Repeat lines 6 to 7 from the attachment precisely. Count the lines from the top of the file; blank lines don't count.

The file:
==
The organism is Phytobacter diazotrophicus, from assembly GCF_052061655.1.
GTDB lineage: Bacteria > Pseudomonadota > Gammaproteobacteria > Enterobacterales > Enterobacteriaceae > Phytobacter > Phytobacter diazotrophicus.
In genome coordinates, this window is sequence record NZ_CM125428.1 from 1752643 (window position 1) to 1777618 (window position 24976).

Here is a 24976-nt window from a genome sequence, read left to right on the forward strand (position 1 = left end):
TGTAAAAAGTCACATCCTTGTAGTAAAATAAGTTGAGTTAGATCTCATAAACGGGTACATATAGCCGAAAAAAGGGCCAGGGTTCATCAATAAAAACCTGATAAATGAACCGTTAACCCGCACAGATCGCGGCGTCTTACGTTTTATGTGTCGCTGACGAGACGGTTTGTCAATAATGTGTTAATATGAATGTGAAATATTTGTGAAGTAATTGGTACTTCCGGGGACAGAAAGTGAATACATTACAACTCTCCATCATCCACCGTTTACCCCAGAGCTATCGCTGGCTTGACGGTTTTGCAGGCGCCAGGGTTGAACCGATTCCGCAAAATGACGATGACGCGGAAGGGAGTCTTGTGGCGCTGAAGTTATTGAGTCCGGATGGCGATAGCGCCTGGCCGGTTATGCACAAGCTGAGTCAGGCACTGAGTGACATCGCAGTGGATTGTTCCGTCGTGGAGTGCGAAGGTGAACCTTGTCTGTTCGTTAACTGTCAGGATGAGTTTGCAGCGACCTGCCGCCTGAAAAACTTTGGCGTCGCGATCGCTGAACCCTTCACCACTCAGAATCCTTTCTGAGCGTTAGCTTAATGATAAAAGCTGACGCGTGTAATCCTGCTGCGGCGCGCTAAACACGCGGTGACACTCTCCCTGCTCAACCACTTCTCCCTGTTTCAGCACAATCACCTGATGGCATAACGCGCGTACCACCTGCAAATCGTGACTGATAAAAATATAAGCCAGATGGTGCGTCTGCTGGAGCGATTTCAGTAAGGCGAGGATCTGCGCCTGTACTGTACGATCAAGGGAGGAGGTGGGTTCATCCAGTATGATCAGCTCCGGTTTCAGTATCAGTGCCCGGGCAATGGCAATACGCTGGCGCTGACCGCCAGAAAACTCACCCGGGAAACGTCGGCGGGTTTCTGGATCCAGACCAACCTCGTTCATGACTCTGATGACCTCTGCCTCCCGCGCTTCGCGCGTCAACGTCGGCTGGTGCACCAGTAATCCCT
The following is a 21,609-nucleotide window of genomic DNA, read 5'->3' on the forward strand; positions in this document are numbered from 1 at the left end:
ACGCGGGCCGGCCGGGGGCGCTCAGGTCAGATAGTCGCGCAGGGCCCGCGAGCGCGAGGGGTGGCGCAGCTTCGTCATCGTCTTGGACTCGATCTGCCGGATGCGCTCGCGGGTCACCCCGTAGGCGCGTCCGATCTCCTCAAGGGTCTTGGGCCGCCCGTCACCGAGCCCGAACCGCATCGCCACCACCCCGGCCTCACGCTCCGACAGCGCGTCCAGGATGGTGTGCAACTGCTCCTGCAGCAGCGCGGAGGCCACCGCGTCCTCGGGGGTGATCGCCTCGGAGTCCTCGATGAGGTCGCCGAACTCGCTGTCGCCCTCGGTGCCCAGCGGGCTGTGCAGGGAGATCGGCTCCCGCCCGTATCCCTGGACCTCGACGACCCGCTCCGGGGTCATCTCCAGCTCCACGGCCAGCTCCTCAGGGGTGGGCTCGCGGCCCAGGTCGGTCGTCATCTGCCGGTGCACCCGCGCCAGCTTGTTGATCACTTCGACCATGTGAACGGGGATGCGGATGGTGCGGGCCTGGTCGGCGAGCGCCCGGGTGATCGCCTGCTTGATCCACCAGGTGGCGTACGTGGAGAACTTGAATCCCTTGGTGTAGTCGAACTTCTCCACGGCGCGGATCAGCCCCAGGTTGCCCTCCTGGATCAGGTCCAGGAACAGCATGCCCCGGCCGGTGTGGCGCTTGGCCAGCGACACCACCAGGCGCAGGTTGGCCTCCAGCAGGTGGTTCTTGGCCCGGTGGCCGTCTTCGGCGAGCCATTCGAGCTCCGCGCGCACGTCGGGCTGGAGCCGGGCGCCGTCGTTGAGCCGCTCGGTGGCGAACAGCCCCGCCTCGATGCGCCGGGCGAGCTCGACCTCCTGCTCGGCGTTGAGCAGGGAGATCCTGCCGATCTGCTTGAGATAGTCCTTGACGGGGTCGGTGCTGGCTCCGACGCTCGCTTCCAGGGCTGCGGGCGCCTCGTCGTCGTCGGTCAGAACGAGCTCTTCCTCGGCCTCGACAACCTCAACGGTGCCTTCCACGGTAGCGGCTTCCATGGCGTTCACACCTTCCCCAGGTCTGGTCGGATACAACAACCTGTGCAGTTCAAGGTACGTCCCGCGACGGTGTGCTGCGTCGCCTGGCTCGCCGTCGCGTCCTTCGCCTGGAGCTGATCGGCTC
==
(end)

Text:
The following is a 21,609-nucleotide window of genomic DNA, read 5'->3' on the forward strand; positions in this document are numbered from 1 at the left end:
ACGCGGGCCGGCCGGGGGCGCTCAGGTCAGATAGTCGCGCAGGGCCCGCGAGCGCGAGGGGTGGCGCAGCTTCGTCATCGTCTTGGACTCGATCTGCCGGATGCGCTCGCGGGTCACCCCGTAGGCGCGTCCGATCTCCTCAAGGGTCTTGGGCCGCCCGTCACCGAGCCCGAACCGCATCGCCACCACCCCGGCCTCACGCTCCGACAGCGCGTCCAGGATGGTGTGCAACTGCTCCTGCAGCAGCGCGGAGGCCACCGCGTCCTCGGGGGTGATCGCCTCGGAGTCCTCGATGAGGTCGCCGAACTCGCTGTCGCCCTCGGTGCCCAGCGGGCTGTGCAGGGAGATCGGCTCCCGCCCGTATCCCTGGACCTCGACGACCCGCTCCGGGGTCATCTCCAGCTCCACGGCCAGCTCCTCAGGGGTGGGCTCGCGGCCCAGGTCGGTCGTCATCTGCCGGTGCACCCGCGCCAGCTTGTTGATCACTTCGACCATGTGAACGGGGATGCGGATGGTGCGGGCCTGGTCGGCGAGCGCCCGGGTGATCGCCTGCTTGATCCACCAGGTGGCGTACGTGGAGAACTTGAATCCCTTGGTGTAGTCGAACTTCTCCACGGCGCGGATCAGCCCCAGGTTGCCCTCCTGGATCAGGTCCAGGAACAGCATGCCCCGGCCGGTGTGGCGCTTGGCCAGCGACACCACCAGGCGCAGGTTGGCCTCCAGCAGGTGGTTCTTGGCCCGGTGGCCGTCTTCGGCGAGCCATTCGAGCTCCGCGCGCACGTCGGGCTGGAGCCGGGCGCCGTCGTTGAGCCGCTCGGTGGCGAACAGCCCCGCCTCGATGCGCCGGGCGAGCTCGACCTCCTGCTCGGCGTTGAGCAGGGAGATCCTGCCGATCTGCTTGAGATAGTCCTTGACGGGGTCGGTGCTGGCTCCGACGCTCGCTTCCAGGGCTGCGGGCGCCTCGTCGTCGTCGGTCAGAACGAGCTCTTCCTCGGCCTCGACAACCTCAACGGTGCCTTCCACGGTAGCGGCTTCCATGGCGTTCACACCTTCCCCAGGTCTGGTCGGATACAACAACCTGTGCAGTTCAAGGTACGTCCCGCGACGGTGTGCTGCGTCGCCTGGCTCGCCGTCGCGTCCTTCGCCTGGAGCTGATCGGCTC